Airlines need $3.5 billion boost amid COVID-19 mayhem except this domestic carrier

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Published: July 4, 2020 4:53 PM

Domestic aviation industry has been severely impacted by the ongoing coronavirus pandemic and may need up to a $3.5 billion booster shot from the government.

While almost all domestic airlines are facing the heat of coronavirus lockdown, budget carrier IndiGo is an exception.

Domestic aviation industry has been severely impacted by the ongoing coronavirus pandemic and may need up to a $3.5 billion booster shot from the government. While almost all domestic airlines are facing the heat of coronavirus lockdown, budget carrier IndiGo is an exception, a report by CAPA said on Friday. The government has allowed recommencement of domestic flight operations in the country but demand is likely to remain subdued until the September quarter and even after that, there is no certainty of revival in the second half, aviation consultancy firm CAPA said in the report. According to another report on domestic aviation industry, it is likely that the airline industry may be headed for a degrowth in FY21, a report by ICRA said on Friday.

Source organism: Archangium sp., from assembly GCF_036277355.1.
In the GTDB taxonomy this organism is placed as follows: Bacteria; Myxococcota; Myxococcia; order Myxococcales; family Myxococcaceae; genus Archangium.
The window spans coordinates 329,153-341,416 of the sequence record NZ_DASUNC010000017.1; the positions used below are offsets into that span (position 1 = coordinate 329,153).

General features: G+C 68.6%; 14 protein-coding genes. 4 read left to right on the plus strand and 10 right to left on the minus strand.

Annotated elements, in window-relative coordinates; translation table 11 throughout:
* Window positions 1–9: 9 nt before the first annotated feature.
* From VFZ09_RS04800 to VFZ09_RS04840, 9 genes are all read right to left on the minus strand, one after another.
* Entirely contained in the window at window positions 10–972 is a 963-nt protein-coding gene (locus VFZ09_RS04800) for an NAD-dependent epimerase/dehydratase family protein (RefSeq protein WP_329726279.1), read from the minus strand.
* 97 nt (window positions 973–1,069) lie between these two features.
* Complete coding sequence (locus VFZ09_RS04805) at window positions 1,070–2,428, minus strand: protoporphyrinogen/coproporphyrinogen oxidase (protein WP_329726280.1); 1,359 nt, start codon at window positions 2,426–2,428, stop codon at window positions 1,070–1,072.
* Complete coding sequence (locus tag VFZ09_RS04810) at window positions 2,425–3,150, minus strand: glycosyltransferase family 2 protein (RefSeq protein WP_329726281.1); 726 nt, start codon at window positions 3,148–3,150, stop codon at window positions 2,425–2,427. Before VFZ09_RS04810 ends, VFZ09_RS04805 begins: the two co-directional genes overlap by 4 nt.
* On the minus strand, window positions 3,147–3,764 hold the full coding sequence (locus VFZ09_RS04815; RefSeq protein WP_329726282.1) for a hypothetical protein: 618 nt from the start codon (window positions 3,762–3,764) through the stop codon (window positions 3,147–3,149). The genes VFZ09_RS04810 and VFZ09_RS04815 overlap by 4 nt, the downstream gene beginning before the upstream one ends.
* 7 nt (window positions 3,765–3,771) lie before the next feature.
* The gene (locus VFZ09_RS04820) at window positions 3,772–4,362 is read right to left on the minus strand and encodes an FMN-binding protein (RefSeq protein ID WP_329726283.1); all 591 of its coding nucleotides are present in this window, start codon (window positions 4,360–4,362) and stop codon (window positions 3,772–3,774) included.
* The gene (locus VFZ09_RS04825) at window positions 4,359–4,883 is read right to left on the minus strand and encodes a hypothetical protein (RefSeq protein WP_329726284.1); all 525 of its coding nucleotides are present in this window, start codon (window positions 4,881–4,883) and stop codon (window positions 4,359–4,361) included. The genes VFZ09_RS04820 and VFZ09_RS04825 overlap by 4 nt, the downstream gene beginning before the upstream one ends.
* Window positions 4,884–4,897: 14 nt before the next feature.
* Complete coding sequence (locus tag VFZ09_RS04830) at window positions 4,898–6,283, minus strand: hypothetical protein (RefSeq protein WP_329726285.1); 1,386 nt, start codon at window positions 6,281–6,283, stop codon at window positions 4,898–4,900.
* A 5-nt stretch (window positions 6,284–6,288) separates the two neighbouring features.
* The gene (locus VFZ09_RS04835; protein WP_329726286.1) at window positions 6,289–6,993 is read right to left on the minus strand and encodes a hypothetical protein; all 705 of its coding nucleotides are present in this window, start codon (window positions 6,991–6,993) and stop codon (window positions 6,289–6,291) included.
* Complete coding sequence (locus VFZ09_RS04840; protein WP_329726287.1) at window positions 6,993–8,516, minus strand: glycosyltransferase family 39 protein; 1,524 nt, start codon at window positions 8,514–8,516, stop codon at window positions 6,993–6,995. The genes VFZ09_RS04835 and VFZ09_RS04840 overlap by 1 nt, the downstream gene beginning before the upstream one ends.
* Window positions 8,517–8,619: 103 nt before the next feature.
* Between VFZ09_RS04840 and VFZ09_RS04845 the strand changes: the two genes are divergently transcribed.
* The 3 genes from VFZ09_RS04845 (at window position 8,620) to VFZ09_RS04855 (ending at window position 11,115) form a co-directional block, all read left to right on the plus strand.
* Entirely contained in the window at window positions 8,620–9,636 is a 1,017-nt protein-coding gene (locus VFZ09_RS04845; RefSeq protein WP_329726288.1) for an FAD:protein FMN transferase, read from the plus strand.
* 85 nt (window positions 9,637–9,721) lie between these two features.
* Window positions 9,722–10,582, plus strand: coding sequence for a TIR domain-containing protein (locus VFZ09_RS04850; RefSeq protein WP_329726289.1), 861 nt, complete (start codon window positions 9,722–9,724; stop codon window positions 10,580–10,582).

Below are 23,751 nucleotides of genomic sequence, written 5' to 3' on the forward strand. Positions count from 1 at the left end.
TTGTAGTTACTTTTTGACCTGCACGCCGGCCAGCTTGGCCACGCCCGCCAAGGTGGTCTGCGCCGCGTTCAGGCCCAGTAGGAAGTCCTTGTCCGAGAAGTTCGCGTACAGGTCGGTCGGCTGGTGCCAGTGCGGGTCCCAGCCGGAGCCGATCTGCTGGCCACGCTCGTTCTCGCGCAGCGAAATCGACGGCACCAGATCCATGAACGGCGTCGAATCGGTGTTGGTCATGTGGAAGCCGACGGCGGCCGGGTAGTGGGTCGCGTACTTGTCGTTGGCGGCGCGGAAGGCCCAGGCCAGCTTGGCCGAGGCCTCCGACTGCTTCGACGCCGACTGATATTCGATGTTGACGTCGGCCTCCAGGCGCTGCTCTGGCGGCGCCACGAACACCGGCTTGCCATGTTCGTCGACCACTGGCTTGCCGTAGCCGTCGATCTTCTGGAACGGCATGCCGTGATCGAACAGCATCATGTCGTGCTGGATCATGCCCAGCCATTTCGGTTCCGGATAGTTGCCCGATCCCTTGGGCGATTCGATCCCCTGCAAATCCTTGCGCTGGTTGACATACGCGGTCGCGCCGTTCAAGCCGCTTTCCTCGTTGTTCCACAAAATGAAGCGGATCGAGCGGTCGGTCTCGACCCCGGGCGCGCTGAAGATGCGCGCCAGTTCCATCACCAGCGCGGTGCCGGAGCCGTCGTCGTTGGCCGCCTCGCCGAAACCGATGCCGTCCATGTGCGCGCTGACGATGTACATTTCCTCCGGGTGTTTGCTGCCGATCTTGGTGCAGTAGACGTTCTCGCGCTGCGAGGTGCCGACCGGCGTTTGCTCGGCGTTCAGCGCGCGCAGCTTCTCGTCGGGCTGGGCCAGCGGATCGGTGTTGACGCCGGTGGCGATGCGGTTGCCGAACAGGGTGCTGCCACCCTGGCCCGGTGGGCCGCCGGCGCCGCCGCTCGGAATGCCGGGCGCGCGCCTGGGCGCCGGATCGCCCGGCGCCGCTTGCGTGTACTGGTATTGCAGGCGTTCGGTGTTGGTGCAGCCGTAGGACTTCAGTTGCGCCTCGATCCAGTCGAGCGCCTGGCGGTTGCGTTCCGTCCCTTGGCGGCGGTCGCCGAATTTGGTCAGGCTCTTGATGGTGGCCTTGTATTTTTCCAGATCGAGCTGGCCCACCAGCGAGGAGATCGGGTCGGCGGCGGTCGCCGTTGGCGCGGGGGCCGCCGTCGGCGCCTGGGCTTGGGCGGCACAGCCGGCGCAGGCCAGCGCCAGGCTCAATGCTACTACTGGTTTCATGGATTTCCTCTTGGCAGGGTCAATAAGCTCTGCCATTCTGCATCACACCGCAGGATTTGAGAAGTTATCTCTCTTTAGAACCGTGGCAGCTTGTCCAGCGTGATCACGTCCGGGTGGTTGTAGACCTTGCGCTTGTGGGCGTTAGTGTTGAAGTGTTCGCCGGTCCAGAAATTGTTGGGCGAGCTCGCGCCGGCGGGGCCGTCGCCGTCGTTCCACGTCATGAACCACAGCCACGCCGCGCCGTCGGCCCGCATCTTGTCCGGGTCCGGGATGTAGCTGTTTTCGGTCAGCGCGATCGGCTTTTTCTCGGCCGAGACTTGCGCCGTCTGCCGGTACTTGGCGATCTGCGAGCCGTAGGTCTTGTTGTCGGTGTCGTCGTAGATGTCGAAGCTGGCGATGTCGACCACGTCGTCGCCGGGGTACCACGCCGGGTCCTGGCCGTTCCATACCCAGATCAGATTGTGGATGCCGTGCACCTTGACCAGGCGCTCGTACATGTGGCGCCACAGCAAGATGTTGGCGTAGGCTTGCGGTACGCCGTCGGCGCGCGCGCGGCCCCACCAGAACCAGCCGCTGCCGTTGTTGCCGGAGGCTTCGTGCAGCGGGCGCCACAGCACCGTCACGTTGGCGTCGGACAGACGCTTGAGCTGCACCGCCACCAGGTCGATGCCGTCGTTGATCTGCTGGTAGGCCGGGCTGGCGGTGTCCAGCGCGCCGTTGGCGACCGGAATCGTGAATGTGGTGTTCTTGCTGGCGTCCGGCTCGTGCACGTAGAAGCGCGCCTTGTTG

This is not the first time that the Centre for Asia Pacific Aviation (CAPA) has said that airlines need funds to stay afloat. In fact, back in late April, the firm had said that Indian airlines, excluding IndiGo, will need to raise a minimum of $2.5 billion to survive the pandemic. While airlines have started operations and people have begun to travel, CAPA said the outlook remains “soft” as the recent traffic mostly comprised of those passengers who were stuck in the “wrong” place. “Our earlier funding estimate proved to be conservative. Revised requirements are now likely to be in the range of $3-3.5 billion,” CAPA said in the report.

As the pandemic hit the country, the government had imposed a nationwide lockdown on 24 March 2020 and had also brought flight operations to halt. As passenger traffic remained almost nil for two months, the revenues of the aviation industry dried up and losses mounted due to waiver and deferrals of lease rentals and supplementary leases, salary cuts and staff being sent on leave without pay. This year, traffic is expected to reach only around 2.5 million passengers as compared to 34 million for the same period last year.

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